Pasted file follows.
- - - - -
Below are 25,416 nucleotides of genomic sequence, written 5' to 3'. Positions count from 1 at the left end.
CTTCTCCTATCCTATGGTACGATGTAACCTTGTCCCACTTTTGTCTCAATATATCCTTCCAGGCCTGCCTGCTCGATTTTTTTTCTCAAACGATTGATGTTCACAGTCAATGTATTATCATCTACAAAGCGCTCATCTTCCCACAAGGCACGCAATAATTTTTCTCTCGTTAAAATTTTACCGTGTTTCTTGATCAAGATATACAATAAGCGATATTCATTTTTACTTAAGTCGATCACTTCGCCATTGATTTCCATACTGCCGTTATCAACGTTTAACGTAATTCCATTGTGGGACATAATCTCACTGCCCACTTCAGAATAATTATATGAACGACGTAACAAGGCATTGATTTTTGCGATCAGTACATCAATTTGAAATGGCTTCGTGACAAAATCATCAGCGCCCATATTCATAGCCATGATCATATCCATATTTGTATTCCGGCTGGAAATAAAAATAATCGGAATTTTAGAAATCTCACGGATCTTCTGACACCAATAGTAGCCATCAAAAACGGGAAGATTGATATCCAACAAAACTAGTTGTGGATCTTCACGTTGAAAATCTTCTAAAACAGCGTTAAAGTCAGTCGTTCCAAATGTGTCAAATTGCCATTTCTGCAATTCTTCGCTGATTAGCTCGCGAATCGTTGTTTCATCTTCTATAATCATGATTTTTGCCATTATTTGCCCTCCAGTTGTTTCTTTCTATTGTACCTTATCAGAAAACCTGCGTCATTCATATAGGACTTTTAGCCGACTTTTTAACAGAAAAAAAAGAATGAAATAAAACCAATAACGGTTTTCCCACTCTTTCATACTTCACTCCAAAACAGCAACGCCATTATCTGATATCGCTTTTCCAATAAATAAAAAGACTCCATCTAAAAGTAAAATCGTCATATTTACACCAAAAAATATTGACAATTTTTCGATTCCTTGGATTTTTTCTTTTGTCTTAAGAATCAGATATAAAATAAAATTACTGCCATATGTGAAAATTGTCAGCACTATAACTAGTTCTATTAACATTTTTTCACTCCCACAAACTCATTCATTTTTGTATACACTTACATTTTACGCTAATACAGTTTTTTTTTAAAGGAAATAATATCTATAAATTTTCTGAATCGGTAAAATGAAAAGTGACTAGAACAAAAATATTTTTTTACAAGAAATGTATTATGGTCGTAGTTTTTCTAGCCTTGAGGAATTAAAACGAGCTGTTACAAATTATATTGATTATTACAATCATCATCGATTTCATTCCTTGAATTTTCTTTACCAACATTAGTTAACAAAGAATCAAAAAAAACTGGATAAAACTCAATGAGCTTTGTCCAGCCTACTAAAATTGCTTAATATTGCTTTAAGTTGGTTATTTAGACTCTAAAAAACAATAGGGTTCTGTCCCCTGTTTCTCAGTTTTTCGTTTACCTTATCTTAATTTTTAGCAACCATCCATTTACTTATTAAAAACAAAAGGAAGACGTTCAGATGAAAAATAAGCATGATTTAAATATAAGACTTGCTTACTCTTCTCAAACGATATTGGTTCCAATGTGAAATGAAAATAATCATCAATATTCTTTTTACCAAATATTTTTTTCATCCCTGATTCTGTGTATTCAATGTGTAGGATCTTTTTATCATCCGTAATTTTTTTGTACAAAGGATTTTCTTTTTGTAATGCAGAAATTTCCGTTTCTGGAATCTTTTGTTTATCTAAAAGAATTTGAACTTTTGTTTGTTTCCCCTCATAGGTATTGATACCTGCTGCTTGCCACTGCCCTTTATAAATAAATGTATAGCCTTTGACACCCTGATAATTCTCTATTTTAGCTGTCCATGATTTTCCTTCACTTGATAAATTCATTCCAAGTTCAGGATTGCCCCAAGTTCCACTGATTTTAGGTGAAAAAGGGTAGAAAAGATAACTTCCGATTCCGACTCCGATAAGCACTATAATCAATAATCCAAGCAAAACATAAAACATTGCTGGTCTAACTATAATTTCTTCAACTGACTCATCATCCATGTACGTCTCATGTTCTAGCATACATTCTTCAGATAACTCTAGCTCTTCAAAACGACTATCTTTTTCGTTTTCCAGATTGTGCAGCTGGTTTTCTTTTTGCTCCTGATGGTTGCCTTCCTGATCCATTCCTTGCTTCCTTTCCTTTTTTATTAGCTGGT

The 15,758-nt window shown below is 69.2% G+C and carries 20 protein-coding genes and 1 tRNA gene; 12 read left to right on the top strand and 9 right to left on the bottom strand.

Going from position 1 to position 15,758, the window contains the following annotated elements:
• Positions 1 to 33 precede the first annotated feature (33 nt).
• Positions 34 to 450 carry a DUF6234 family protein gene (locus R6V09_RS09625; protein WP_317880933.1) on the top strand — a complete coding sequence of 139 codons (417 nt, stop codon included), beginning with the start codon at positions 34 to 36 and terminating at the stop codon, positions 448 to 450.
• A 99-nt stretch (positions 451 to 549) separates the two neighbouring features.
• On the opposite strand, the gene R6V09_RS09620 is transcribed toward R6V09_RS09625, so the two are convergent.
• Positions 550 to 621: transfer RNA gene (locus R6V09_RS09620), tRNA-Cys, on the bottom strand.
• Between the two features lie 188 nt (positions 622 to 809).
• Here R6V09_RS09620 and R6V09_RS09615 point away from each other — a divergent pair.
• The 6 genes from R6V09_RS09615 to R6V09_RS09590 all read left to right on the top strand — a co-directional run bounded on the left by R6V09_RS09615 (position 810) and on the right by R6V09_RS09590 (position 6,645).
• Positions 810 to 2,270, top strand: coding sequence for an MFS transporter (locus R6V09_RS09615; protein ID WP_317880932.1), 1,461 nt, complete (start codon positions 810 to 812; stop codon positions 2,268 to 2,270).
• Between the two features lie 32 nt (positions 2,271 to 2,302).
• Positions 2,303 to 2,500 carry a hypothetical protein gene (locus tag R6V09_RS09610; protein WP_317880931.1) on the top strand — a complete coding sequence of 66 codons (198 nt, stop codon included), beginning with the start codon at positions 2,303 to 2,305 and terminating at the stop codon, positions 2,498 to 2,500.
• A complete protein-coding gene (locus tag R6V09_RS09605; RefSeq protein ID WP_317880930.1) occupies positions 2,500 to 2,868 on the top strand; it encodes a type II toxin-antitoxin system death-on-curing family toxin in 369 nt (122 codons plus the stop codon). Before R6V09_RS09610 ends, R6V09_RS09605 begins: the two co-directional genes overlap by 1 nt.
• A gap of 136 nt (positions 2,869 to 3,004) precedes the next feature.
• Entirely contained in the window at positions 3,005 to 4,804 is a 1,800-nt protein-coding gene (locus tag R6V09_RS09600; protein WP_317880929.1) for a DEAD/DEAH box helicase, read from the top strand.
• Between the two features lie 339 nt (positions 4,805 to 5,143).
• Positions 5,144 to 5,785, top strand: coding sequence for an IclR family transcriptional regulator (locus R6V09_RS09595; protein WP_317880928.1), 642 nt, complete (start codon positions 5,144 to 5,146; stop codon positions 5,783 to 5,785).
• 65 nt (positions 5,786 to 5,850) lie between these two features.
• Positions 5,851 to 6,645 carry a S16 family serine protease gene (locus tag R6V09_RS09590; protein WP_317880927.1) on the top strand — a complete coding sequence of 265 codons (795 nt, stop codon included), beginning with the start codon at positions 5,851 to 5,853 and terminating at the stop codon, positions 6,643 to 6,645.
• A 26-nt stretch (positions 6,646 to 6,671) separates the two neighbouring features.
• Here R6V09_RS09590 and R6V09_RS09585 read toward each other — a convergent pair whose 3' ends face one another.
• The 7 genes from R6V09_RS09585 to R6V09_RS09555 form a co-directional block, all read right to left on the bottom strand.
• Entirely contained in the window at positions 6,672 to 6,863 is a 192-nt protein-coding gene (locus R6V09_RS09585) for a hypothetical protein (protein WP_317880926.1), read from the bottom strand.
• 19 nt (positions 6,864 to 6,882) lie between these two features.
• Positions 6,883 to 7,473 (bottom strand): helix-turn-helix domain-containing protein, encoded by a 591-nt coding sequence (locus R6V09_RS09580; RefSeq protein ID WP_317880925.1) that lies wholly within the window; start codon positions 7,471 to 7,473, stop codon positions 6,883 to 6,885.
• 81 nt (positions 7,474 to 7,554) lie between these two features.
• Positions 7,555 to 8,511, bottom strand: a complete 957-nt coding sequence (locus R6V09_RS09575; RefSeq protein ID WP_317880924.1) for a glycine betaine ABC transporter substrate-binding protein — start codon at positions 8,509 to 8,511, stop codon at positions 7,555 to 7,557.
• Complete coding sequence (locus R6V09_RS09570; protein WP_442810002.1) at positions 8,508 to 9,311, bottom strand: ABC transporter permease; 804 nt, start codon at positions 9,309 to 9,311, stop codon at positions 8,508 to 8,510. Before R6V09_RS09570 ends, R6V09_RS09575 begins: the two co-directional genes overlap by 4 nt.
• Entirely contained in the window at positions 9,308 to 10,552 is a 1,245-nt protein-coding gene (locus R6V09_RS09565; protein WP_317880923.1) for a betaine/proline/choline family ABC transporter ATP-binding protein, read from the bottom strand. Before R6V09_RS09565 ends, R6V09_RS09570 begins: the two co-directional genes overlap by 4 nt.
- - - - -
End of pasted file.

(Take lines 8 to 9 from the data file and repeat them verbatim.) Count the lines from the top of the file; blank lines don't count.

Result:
• On the opposite strand, the gene R6V09_RS09620 is transcribed toward R6V09_RS09625, so the two are convergent.
• Positions 550 to 621: transfer RNA gene (locus R6V09_RS09620), tRNA-Cys, on the bottom strand.